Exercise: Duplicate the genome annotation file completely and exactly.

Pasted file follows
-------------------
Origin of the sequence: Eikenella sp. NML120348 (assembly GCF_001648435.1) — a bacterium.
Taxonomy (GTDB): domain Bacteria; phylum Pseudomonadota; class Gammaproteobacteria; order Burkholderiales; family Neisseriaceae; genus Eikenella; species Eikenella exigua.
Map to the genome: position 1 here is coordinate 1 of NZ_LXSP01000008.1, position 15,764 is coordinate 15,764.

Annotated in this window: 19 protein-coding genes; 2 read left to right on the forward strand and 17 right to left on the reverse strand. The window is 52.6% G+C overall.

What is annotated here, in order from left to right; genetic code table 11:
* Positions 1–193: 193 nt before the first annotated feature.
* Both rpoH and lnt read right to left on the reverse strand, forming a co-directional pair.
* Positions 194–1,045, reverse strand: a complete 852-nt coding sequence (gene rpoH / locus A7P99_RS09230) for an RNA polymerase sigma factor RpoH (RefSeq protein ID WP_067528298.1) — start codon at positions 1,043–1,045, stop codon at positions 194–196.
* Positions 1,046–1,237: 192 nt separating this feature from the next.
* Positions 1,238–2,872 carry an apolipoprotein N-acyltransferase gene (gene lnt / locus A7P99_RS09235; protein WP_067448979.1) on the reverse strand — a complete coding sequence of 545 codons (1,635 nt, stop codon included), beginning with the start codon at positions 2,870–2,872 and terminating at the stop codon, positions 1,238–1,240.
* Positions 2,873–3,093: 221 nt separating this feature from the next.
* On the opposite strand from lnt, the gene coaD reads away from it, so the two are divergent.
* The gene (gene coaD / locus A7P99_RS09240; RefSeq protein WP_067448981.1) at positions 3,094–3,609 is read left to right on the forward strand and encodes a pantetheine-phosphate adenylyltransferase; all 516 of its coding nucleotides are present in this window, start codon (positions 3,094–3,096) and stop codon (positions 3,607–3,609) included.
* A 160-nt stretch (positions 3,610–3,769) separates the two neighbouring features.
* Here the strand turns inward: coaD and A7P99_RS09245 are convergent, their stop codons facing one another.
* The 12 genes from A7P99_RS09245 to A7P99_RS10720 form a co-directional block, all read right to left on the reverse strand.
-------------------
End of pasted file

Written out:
Origin of the sequence: Eikenella sp. NML120348 (assembly GCF_001648435.1) — a bacterium.
Taxonomy (GTDB): domain Bacteria; phylum Pseudomonadota; class Gammaproteobacteria; order Burkholderiales; family Neisseriaceae; genus Eikenella; species Eikenella exigua.
Map to the genome: position 1 here is coordinate 1 of NZ_LXSP01000008.1, position 15,764 is coordinate 15,764.

Annotated in this window: 19 protein-coding genes; 2 read left to right on the forward strand and 17 right to left on the reverse strand. The window is 52.6% G+C overall.

What is annotated here, in order from left to right; genetic code table 11:
* Positions 1–193: 193 nt before the first annotated feature.
* Both rpoH and lnt read right to left on the reverse strand, forming a co-directional pair.
* Positions 194–1,045, reverse strand: a complete 852-nt coding sequence (gene rpoH / locus A7P99_RS09230) for an RNA polymerase sigma factor RpoH (RefSeq protein ID WP_067528298.1) — start codon at positions 1,043–1,045, stop codon at positions 194–196.
* Positions 1,046–1,237: 192 nt separating this feature from the next.
* Positions 1,238–2,872 carry an apolipoprotein N-acyltransferase gene (gene lnt / locus A7P99_RS09235; protein WP_067448979.1) on the reverse strand — a complete coding sequence of 545 codons (1,635 nt, stop codon included), beginning with the start codon at positions 2,870–2,872 and terminating at the stop codon, positions 1,238–1,240.
* Positions 2,873–3,093: 221 nt separating this feature from the next.
* On the opposite strand from lnt, the gene coaD reads away from it, so the two are divergent.
* The gene (gene coaD / locus A7P99_RS09240; RefSeq protein WP_067448981.1) at positions 3,094–3,609 is read left to right on the forward strand and encodes a pantetheine-phosphate adenylyltransferase; all 516 of its coding nucleotides are present in this window, start codon (positions 3,094–3,096) and stop codon (positions 3,607–3,609) included.
* A 160-nt stretch (positions 3,610–3,769) separates the two neighbouring features.
* Here the strand turns inward: coaD and A7P99_RS09245 are convergent, their stop codons facing one another.
* The 12 genes from A7P99_RS09245 to A7P99_RS10720 form a co-directional block, all read right to left on the reverse strand.